My two passions have always been comic books and noir/crime stories. As a kid in college, I was blown away by Michael Chabon’s The Amazing Adventures of Kavalier and Clay, which seemed to blend my two loves into something wholly new. I remember reading those books and wanting to immediately immerse myself in the comics themselves – the stories the protagonists were creating. I made a note that one day, it might be fun to write a comic book novel with actual comics in it. Fast forward to a few years ago, and I was finishing up my Pete Fernandez series and wondering what to do next. I was reading a lot of histories of comics – big picture views of the industry and the people in it – and it felt like 1975 would be not only a great setting for a comic book novel, but for a New York novel. Then Carmen kind of appeared in my mind, as did the title – and I knew there was something there. Years ago, I’d toyed with the idea of a comic book character named The Lynx, and it all blended together into what would become Secret Identity.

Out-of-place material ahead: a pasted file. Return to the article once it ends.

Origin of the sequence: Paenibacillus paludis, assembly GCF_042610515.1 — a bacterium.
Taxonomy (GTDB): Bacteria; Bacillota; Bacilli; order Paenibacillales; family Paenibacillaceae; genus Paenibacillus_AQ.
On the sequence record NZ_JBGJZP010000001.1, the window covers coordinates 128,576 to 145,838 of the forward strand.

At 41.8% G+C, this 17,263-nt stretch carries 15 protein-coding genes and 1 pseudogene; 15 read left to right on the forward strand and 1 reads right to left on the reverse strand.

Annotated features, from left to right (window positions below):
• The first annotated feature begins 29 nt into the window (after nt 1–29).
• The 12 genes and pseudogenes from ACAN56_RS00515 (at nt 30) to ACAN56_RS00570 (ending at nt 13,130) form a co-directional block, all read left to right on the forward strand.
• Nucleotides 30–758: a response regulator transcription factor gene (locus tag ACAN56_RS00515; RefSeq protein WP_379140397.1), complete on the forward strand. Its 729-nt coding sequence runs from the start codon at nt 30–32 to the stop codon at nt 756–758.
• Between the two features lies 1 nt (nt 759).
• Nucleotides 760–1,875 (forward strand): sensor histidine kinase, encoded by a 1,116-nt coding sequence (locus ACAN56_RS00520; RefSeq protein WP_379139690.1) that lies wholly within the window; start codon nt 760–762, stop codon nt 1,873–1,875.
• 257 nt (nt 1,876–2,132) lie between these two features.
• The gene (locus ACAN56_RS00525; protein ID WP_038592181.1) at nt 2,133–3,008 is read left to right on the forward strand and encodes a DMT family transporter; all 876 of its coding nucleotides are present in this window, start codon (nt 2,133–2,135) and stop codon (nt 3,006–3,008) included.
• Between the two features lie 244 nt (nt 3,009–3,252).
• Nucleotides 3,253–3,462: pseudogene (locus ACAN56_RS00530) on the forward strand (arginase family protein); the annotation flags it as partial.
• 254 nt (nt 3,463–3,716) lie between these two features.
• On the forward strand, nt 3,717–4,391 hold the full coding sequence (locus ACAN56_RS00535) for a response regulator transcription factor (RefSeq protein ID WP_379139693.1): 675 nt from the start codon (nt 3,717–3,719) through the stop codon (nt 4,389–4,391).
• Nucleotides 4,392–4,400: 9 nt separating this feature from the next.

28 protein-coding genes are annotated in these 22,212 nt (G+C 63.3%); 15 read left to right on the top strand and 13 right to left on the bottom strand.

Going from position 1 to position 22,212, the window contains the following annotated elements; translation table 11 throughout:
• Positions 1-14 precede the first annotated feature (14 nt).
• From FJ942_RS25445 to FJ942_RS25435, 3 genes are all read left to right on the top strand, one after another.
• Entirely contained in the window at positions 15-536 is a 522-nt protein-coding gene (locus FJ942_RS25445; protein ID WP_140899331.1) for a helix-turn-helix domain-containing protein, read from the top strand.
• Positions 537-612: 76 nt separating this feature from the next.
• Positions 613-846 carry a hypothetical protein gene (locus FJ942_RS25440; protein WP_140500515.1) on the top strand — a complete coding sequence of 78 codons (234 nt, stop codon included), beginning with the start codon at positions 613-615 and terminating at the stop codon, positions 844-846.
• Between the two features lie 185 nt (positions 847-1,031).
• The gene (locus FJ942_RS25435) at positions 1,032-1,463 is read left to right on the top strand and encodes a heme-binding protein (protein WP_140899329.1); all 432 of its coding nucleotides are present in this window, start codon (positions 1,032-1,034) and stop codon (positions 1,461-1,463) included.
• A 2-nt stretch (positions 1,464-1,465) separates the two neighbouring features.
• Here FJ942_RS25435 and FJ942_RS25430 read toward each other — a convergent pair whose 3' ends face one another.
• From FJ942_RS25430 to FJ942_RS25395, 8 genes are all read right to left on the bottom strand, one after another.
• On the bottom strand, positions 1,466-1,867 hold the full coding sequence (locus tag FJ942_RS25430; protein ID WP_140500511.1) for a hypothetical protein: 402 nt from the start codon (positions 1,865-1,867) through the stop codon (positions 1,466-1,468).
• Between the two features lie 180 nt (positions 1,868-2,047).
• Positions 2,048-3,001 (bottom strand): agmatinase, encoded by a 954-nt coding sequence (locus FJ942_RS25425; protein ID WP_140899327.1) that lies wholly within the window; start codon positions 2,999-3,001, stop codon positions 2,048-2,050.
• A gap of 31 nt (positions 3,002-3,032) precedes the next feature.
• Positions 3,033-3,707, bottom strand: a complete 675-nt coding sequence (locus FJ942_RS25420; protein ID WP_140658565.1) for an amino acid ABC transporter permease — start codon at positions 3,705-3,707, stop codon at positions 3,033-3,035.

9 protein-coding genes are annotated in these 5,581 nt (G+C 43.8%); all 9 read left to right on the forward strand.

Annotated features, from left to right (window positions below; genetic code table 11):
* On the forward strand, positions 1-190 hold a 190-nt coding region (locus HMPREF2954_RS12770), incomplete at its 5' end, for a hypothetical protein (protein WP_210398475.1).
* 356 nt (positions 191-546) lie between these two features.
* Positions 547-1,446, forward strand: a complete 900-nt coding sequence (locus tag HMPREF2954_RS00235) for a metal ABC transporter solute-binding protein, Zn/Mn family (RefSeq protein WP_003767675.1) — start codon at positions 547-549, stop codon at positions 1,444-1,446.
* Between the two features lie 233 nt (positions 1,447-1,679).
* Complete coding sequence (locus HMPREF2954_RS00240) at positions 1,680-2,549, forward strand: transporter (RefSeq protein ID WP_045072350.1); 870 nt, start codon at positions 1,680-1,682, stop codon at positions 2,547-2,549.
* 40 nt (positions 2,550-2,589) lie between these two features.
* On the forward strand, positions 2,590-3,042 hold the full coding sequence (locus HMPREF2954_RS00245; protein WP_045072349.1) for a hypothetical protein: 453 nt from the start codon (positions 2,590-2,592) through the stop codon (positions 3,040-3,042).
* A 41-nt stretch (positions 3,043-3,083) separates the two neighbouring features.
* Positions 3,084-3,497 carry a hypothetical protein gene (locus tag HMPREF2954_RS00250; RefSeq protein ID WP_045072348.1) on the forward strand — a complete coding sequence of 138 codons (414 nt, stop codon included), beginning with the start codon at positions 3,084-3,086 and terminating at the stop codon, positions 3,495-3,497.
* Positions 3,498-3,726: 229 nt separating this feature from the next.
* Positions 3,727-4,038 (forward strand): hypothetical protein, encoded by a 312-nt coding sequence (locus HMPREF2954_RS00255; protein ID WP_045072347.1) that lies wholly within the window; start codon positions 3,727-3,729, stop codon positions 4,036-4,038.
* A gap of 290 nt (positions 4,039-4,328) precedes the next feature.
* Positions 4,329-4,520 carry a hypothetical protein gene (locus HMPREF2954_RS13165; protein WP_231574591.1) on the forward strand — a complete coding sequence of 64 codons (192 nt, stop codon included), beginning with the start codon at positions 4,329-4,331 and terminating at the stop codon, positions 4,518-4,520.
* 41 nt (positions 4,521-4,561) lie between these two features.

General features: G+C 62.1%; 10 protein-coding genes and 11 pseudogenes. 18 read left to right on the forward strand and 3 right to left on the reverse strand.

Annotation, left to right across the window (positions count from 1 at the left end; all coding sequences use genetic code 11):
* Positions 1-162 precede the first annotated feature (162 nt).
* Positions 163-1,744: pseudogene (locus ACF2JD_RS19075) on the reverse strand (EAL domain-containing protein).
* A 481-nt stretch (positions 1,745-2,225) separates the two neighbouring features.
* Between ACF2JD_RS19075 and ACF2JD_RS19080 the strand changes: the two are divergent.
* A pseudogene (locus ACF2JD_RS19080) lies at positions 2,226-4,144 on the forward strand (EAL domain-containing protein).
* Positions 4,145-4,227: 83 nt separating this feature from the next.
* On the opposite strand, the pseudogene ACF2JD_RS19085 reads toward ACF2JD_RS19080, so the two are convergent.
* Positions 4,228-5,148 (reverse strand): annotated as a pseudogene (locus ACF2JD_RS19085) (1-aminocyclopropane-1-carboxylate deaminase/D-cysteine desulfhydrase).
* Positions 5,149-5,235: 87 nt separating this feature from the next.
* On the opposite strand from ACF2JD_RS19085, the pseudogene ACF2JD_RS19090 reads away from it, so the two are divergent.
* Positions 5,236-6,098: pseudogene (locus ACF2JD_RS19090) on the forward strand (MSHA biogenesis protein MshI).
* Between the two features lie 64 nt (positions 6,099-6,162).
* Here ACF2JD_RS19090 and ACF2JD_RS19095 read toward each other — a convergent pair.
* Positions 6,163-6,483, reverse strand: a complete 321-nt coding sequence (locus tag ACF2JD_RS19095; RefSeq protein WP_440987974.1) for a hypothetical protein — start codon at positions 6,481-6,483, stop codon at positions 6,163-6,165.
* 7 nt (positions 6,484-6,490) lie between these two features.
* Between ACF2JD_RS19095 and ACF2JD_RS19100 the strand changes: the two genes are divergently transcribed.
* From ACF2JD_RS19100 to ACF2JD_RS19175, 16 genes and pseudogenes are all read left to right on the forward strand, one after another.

The novel is set in 1975.  Was there a reason why that year was ideal to set the story?

It’s a very interesting time – not only for comics, but for New York and our country. Today, we kind of take the prevalence of comic book stories in other media for granted. We have a Peacemaker TV show, Ant-Man movie, and so on. When I was a kid, it felt like a huge win to get a Batman or Superman film. Now, it’s not a question of if, but how many and when.

But in 1975, the industry was in a bit of a tailspin. The comic book newsstand market was failing. We were still a bit away from the rise of comic shops, and many in the industry had this sense that there was no permanence to working in comics – it was something you did until you got a better gig. Unless you had a passion for the material – you were a fan that just loved comics.